Creating the Sans-A-Bitch:

A Nodeless Quad 3p. 5-6wt.


J.D. Wagner, Rodmakers

This project began when one of our best friends and customers, Mr. Terry Lambacher, asked us to build a quad version of a traditional hexagonal rod we built for him a few years ago based on a Leonard Hunt taper. I've watched Terry fish his rod with a WF6 line, making long, smooth effortless casts.

This is a sweet rod well-suited for casting large flies such as Green Drakes or Hex flies, and the folks at Leonard developed a great taper for this task

We were finally ready to get started on this project when Terry threw us a curveball: he had seen a Thomas and Thomas Limited Edition rod, the Sans Noeud, built in 1981. People who have visited our website Presentation Rod page know the esteem in which we hold Thomas Dorsey, cofounder of T&T. In the 70's and 80's, Tom Dorsey created and executed an annual series of Presentation rods that in my opinion no one has ever been close to equaling.

Prior to this series by Dorsey, whenever rodbuilders built 'limited edition'-type rods they were typically just regular rods with a few embellishments…maybe gold or ersatz- gold plated hardware or 'special' wrap colors or a higher quality of cane. But other than a few cosmetic touches, there was really nothing that required special talent, creativity or technical challenge in these rods. Even rods that are collaborative efforts with talented artisans- such as rods that feature fine engraving on the metalwork- do not typically include any real new technical challenge or creativity on the part of the rodbuilder beyond fancy cosmetics.

Dorsey elevated the craft to a much higher level and set a new standard with this rod series. Rather than make some easy cosmetic changes he worked to create rods of extraordinary technical skill with truly inventive construction techniques. Although he sometimes incorporated some design elements that had been used in rods prior to this time, Dorsey used novel techniques with an eye toward proportion, form and innovation and approached the craft as an artisan as much as technician. Much as a musician with peerless technique incorporates different musical influences and then molds them into his own unique style, so did Tom Dorsey with his rods.

The 1981 Sans Noeud series is an example of this artistry. Nodeless rods had been made by others prior to this T&T series, and continue to be made today. Typically, when viewing a nodeless rod one doesn't notice much- if anything- different about it from a rod with nodes. If you point out to the observer that the rod is nodeless, they'll look more closely and invariably find the telltale splices- no matter how well done- that are evidenced by breaks in the cane fibers due to a lack of fiber continuity between spliced segments.

The genius of the T&T Sans Noeud was to visually emphasize the craftsmanship in the splices by alternating flamed and blond segments of cane. It seems so simple, but it's really a brilliant idea. Rather than produce a rod wherein the splice technique is virtually unnoticable, why not showcase the craftsmanship and the construction technique so the viewer at once can appreciate it? Immediately upon viewing the rod the observer admires the artistry of the technique. Our friend Terry asked us if we could use a similar technique and make him a nodeless quad.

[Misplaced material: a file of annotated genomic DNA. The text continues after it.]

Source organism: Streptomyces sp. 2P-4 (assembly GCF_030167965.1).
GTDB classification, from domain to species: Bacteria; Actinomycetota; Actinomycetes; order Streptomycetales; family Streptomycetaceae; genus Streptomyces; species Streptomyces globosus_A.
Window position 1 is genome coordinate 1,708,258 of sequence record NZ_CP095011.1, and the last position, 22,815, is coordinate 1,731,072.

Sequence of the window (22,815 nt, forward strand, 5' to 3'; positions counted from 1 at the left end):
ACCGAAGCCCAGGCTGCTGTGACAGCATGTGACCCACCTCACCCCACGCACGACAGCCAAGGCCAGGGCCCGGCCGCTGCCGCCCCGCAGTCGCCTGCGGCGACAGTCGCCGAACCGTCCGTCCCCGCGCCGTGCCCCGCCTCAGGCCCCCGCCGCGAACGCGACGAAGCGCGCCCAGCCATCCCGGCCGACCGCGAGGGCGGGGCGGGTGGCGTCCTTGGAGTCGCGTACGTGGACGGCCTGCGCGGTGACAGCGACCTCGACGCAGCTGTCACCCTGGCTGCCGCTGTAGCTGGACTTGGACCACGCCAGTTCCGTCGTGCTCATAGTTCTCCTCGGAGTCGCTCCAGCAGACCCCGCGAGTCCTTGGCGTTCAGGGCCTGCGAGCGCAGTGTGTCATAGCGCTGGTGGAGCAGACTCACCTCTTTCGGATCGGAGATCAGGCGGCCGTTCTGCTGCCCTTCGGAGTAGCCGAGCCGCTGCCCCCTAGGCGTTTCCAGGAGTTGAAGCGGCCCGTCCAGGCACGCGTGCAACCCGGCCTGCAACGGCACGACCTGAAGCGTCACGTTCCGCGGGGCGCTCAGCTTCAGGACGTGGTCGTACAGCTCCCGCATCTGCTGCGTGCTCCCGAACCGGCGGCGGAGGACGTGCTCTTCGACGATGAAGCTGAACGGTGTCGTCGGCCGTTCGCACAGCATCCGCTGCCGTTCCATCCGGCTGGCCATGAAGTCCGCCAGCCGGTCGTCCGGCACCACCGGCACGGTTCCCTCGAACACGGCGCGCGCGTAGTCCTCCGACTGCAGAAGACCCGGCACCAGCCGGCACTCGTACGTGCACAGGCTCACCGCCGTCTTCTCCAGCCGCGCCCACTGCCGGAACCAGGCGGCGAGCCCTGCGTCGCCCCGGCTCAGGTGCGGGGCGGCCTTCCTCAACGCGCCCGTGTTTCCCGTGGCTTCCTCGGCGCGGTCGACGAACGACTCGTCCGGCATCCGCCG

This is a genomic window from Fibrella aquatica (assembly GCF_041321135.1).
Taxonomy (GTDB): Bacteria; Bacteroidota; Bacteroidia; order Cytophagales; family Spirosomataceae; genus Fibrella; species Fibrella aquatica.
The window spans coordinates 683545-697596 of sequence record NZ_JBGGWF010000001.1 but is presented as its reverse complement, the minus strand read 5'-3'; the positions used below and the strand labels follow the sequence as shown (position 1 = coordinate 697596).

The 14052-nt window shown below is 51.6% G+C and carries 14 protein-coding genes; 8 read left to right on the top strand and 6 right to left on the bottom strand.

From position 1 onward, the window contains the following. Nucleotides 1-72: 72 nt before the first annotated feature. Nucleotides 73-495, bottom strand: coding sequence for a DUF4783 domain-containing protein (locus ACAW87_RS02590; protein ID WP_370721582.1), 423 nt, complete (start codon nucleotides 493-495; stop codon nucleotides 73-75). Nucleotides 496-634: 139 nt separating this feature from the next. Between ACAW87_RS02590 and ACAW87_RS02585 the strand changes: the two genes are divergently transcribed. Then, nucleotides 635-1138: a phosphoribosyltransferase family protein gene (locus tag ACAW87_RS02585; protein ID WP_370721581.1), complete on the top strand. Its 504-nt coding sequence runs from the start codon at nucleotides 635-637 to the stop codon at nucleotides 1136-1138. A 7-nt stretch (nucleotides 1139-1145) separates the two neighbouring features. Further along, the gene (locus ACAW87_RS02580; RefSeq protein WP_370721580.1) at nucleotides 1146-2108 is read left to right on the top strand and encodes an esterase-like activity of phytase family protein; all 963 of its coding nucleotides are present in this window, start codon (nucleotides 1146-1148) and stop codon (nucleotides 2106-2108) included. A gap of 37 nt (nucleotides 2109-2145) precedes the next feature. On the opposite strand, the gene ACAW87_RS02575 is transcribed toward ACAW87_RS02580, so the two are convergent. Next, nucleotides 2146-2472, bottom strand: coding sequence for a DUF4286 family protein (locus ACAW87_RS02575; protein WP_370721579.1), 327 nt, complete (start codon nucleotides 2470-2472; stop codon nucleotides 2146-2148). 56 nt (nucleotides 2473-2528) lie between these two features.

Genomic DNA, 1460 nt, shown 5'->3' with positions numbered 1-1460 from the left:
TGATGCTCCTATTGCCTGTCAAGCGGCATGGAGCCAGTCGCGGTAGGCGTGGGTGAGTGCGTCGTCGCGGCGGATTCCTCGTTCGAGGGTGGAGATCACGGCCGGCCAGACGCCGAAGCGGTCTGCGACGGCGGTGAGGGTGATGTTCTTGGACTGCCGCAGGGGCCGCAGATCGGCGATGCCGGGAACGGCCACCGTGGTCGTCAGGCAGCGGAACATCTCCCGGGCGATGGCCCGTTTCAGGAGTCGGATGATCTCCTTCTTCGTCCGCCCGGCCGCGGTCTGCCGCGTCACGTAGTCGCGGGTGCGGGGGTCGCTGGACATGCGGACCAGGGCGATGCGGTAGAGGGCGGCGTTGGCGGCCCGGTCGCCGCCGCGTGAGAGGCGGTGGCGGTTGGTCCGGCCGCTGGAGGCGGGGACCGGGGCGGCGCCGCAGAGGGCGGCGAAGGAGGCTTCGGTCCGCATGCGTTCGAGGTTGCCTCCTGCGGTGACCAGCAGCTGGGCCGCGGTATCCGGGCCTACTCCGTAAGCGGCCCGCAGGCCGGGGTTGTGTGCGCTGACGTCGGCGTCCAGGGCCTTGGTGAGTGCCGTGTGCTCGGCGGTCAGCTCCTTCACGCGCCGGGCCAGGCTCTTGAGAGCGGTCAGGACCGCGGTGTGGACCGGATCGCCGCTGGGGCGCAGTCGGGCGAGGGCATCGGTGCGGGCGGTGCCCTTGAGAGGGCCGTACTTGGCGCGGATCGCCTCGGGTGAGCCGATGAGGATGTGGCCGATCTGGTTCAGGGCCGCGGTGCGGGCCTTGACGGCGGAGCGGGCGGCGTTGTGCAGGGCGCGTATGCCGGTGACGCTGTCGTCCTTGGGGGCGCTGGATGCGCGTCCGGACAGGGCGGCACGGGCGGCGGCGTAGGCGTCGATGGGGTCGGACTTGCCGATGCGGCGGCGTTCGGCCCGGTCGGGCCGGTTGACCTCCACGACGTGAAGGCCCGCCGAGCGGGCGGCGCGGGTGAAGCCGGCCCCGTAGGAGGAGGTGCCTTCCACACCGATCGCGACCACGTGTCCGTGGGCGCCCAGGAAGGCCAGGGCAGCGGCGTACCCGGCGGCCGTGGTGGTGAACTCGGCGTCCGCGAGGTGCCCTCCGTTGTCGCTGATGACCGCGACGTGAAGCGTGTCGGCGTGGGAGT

The first mini-project was to design and build a splicing jig. I had an old splicing block collecting dust under the bench, but didn't want to cut the splices by hand. As a professional, you have to be efficient with your time or the price of your efforts skyrockets beyond reason…or you never recoup your costs if you price the work too cheaply. So, I designed our new splicing jig that can cut a ready-to-glue splice in about 15 seconds. Once I was satisfied that the cuts were superior in quality to hand planing in a fraction of the time, I set about experimenting with the orientation of the splices.

It becomes immediately apparent that the splices can be configured in two ways: with the splices either running parallel or not parallel. A parallel splice is made by making both the first and second cuts with the enamel of the cane face up(or down) in the splicing jig.. A non-parallel splice is made by flipping the strip so that the enamel is oriented 180 degrees from the first cut orientation. I settled with non-parallel orientation for this rod. This picture illustrates parallel and non-parallel splices.

Rather then just cut some strips and assemble them at random, I experimented with how the alternating blond and flamed strips could be oriented once the cuts were made to achieve a consistent pattern as well as one that was novel and pleasing to the eye. In addition, because the internodal distances increase as one moves up a culm I wanted to keep track of where each segment originated from within the culm so that each section could be 'matched'. One half of the culm was flamed, the other left blond. Prior to splitting, the internodal segments were labeled on the pith surface by number with magic marker to denote their mating strips(blond or flamed) as well as the orientation of the strips in the original culm.(i.e. which end of each strip segment was the butt or tip end). The nodes were removed at the chop saw bench, and pieces split.